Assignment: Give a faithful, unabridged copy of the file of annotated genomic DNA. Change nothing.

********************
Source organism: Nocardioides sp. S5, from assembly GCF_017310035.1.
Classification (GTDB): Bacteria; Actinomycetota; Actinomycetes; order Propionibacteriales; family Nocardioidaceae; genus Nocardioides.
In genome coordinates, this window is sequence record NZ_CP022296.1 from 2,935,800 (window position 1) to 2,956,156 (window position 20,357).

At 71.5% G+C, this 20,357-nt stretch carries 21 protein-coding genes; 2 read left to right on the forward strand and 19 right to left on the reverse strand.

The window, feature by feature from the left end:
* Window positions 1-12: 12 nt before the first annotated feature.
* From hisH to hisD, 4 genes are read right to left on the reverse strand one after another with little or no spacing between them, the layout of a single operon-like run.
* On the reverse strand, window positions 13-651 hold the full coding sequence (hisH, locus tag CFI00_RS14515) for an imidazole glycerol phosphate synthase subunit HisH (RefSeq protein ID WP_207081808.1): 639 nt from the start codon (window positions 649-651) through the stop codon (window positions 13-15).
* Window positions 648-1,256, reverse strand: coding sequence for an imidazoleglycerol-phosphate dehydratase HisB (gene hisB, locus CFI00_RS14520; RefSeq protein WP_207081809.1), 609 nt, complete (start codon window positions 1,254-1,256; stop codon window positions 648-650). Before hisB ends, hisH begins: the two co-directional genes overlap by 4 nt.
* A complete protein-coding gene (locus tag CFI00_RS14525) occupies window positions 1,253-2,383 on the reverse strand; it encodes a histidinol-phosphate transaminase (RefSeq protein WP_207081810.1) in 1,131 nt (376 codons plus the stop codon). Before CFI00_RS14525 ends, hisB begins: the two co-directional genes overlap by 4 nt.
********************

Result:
Source organism: Nocardioides sp. S5, from assembly GCF_017310035.1.
Classification (GTDB): Bacteria; Actinomycetota; Actinomycetes; order Propionibacteriales; family Nocardioidaceae; genus Nocardioides.
In genome coordinates, this window is sequence record NZ_CP022296.1 from 2,935,800 (window position 1) to 2,956,156 (window position 20,357).

At 71.5% G+C, this 20,357-nt stretch carries 21 protein-coding genes; 2 read left to right on the forward strand and 19 right to left on the reverse strand.

The window, feature by feature from the left end:
* Window positions 1-12: 12 nt before the first annotated feature.
* From hisH to hisD, 4 genes are read right to left on the reverse strand one after another with little or no spacing between them, the layout of a single operon-like run.
* On the reverse strand, window positions 13-651 hold the full coding sequence (hisH, locus tag CFI00_RS14515) for an imidazole glycerol phosphate synthase subunit HisH (RefSeq protein ID WP_207081808.1): 639 nt from the start codon (window positions 649-651) through the stop codon (window positions 13-15).
* Window positions 648-1,256, reverse strand: coding sequence for an imidazoleglycerol-phosphate dehydratase HisB (gene hisB, locus CFI00_RS14520; RefSeq protein WP_207081809.1), 609 nt, complete (start codon window positions 1,254-1,256; stop codon window positions 648-650). Before hisB ends, hisH begins: the two co-directional genes overlap by 4 nt.
* A complete protein-coding gene (locus tag CFI00_RS14525) occupies window positions 1,253-2,383 on the reverse strand; it encodes a histidinol-phosphate transaminase (RefSeq protein WP_207081810.1) in 1,131 nt (376 codons plus the stop codon). Before CFI00_RS14525 ends, hisB begins: the two co-directional genes overlap by 4 nt.